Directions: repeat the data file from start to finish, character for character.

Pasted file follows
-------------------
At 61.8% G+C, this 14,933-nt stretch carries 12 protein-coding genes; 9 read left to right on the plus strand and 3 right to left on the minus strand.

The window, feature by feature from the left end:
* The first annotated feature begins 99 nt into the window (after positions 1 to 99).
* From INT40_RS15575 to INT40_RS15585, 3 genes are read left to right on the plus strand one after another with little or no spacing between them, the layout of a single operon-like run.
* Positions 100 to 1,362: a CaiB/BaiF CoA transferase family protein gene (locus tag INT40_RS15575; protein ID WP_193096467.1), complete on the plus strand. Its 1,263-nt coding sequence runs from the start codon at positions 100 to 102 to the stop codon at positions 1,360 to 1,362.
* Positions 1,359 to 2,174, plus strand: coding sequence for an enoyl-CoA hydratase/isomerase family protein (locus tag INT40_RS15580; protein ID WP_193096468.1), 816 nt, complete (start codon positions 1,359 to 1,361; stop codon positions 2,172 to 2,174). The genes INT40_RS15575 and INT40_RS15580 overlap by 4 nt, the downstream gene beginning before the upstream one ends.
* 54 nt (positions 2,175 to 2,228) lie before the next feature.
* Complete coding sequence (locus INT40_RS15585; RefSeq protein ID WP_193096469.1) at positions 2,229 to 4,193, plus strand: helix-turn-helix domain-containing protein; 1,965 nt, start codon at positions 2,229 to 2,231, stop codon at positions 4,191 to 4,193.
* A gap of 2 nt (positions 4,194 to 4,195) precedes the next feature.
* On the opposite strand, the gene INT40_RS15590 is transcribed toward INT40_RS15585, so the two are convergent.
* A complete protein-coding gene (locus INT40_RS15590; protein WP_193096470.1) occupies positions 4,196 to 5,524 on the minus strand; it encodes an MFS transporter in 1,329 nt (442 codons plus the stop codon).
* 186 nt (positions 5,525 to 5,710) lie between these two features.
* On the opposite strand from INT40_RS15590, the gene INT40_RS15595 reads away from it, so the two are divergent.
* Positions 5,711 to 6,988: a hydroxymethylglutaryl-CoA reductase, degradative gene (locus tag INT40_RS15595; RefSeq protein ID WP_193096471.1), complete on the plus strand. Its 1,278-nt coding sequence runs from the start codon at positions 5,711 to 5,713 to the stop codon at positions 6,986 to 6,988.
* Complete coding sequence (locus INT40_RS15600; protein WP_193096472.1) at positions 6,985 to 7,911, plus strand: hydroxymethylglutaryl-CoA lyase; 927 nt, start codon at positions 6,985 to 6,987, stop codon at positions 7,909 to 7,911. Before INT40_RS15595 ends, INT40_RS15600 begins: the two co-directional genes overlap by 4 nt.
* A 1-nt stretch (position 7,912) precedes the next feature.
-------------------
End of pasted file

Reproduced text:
At 61.8% G+C, this 14,933-nt stretch carries 12 protein-coding genes; 9 read left to right on the plus strand and 3 right to left on the minus strand.

The window, feature by feature from the left end:
* The first annotated feature begins 99 nt into the window (after positions 1 to 99).
* From INT40_RS15575 to INT40_RS15585, 3 genes are read left to right on the plus strand one after another with little or no spacing between them, the layout of a single operon-like run.
* Positions 100 to 1,362: a CaiB/BaiF CoA transferase family protein gene (locus tag INT40_RS15575; protein ID WP_193096467.1), complete on the plus strand. Its 1,263-nt coding sequence runs from the start codon at positions 100 to 102 to the stop codon at positions 1,360 to 1,362.
* Positions 1,359 to 2,174, plus strand: coding sequence for an enoyl-CoA hydratase/isomerase family protein (locus tag INT40_RS15580; protein ID WP_193096468.1), 816 nt, complete (start codon positions 1,359 to 1,361; stop codon positions 2,172 to 2,174). The genes INT40_RS15575 and INT40_RS15580 overlap by 4 nt, the downstream gene beginning before the upstream one ends.
* 54 nt (positions 2,175 to 2,228) lie before the next feature.
* Complete coding sequence (locus INT40_RS15585; RefSeq protein ID WP_193096469.1) at positions 2,229 to 4,193, plus strand: helix-turn-helix domain-containing protein; 1,965 nt, start codon at positions 2,229 to 2,231, stop codon at positions 4,191 to 4,193.
* A gap of 2 nt (positions 4,194 to 4,195) precedes the next feature.
* On the opposite strand, the gene INT40_RS15590 is transcribed toward INT40_RS15585, so the two are convergent.
* A complete protein-coding gene (locus INT40_RS15590; protein WP_193096470.1) occupies positions 4,196 to 5,524 on the minus strand; it encodes an MFS transporter in 1,329 nt (442 codons plus the stop codon).
* 186 nt (positions 5,525 to 5,710) lie between these two features.
* On the opposite strand from INT40_RS15590, the gene INT40_RS15595 reads away from it, so the two are divergent.
* Positions 5,711 to 6,988: a hydroxymethylglutaryl-CoA reductase, degradative gene (locus tag INT40_RS15595; RefSeq protein ID WP_193096471.1), complete on the plus strand. Its 1,278-nt coding sequence runs from the start codon at positions 5,711 to 5,713 to the stop codon at positions 6,986 to 6,988.
* Complete coding sequence (locus INT40_RS15600; protein WP_193096472.1) at positions 6,985 to 7,911, plus strand: hydroxymethylglutaryl-CoA lyase; 927 nt, start codon at positions 6,985 to 6,987, stop codon at positions 7,909 to 7,911. Before INT40_RS15595 ends, INT40_RS15600 begins: the two co-directional genes overlap by 4 nt.
* A 1-nt stretch (position 7,912) precedes the next feature.